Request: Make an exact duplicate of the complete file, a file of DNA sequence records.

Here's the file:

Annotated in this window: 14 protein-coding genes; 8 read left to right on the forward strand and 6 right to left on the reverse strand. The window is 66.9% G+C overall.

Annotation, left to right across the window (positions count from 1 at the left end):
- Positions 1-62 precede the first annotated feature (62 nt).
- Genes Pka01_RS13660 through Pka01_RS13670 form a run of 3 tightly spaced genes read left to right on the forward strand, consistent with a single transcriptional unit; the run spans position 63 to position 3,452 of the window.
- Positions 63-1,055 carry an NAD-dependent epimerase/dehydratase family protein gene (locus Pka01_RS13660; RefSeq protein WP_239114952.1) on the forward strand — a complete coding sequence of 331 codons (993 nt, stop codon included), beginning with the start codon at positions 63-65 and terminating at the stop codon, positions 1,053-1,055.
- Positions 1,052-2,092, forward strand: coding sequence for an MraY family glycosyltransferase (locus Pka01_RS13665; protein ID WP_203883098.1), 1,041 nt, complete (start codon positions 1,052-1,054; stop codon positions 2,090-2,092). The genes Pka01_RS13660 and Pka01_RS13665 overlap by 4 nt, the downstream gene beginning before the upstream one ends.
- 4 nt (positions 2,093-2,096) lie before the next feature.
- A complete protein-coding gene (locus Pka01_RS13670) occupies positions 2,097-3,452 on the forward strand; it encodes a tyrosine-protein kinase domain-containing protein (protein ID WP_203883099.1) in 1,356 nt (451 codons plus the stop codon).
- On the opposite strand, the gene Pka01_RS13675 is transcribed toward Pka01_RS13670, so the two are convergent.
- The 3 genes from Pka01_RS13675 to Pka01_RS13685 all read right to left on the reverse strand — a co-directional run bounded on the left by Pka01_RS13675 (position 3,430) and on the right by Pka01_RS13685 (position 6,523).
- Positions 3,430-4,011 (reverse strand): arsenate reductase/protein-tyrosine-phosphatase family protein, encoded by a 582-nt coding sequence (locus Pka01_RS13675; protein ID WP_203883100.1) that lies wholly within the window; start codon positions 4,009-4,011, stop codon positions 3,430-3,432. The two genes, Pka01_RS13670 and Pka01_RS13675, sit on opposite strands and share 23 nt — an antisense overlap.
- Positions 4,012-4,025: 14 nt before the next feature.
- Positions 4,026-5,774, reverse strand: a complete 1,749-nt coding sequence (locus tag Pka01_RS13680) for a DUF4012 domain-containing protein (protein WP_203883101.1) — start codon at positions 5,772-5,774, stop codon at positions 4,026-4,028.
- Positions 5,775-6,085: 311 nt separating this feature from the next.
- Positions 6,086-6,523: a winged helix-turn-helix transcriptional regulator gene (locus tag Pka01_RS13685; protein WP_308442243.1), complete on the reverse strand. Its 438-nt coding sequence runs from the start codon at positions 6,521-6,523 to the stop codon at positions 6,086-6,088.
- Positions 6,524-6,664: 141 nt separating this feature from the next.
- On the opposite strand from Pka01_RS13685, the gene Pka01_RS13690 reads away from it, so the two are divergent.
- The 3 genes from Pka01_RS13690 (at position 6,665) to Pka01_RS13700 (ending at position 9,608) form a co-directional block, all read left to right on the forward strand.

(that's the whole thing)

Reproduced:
Annotated in this window: 14 protein-coding genes; 8 read left to right on the forward strand and 6 right to left on the reverse strand. The window is 66.9% G+C overall.

Annotation, left to right across the window (positions count from 1 at the left end):
- Positions 1-62 precede the first annotated feature (62 nt).
- Genes Pka01_RS13660 through Pka01_RS13670 form a run of 3 tightly spaced genes read left to right on the forward strand, consistent with a single transcriptional unit; the run spans position 63 to position 3,452 of the window.
- Positions 63-1,055 carry an NAD-dependent epimerase/dehydratase family protein gene (locus Pka01_RS13660; RefSeq protein WP_239114952.1) on the forward strand — a complete coding sequence of 331 codons (993 nt, stop codon included), beginning with the start codon at positions 63-65 and terminating at the stop codon, positions 1,053-1,055.
- Positions 1,052-2,092, forward strand: coding sequence for an MraY family glycosyltransferase (locus Pka01_RS13665; protein ID WP_203883098.1), 1,041 nt, complete (start codon positions 1,052-1,054; stop codon positions 2,090-2,092). The genes Pka01_RS13660 and Pka01_RS13665 overlap by 4 nt, the downstream gene beginning before the upstream one ends.
- 4 nt (positions 2,093-2,096) lie before the next feature.
- A complete protein-coding gene (locus Pka01_RS13670) occupies positions 2,097-3,452 on the forward strand; it encodes a tyrosine-protein kinase domain-containing protein (protein ID WP_203883099.1) in 1,356 nt (451 codons plus the stop codon).
- On the opposite strand, the gene Pka01_RS13675 is transcribed toward Pka01_RS13670, so the two are convergent.
- The 3 genes from Pka01_RS13675 to Pka01_RS13685 all read right to left on the reverse strand — a co-directional run bounded on the left by Pka01_RS13675 (position 3,430) and on the right by Pka01_RS13685 (position 6,523).
- Positions 3,430-4,011 (reverse strand): arsenate reductase/protein-tyrosine-phosphatase family protein, encoded by a 582-nt coding sequence (locus Pka01_RS13675; protein ID WP_203883100.1) that lies wholly within the window; start codon positions 4,009-4,011, stop codon positions 3,430-3,432. The two genes, Pka01_RS13670 and Pka01_RS13675, sit on opposite strands and share 23 nt — an antisense overlap.
- Positions 4,012-4,025: 14 nt before the next feature.
- Positions 4,026-5,774, reverse strand: a complete 1,749-nt coding sequence (locus tag Pka01_RS13680) for a DUF4012 domain-containing protein (protein WP_203883101.1) — start codon at positions 5,772-5,774, stop codon at positions 4,026-4,028.
- Positions 5,775-6,085: 311 nt separating this feature from the next.
- Positions 6,086-6,523: a winged helix-turn-helix transcriptional regulator gene (locus tag Pka01_RS13685; protein WP_308442243.1), complete on the reverse strand. Its 438-nt coding sequence runs from the start codon at positions 6,521-6,523 to the stop codon at positions 6,086-6,088.
- Positions 6,524-6,664: 141 nt separating this feature from the next.
- On the opposite strand from Pka01_RS13685, the gene Pka01_RS13690 reads away from it, so the two are divergent.
- The 3 genes from Pka01_RS13690 (at position 6,665) to Pka01_RS13700 (ending at position 9,608) form a co-directional block, all read left to right on the forward strand.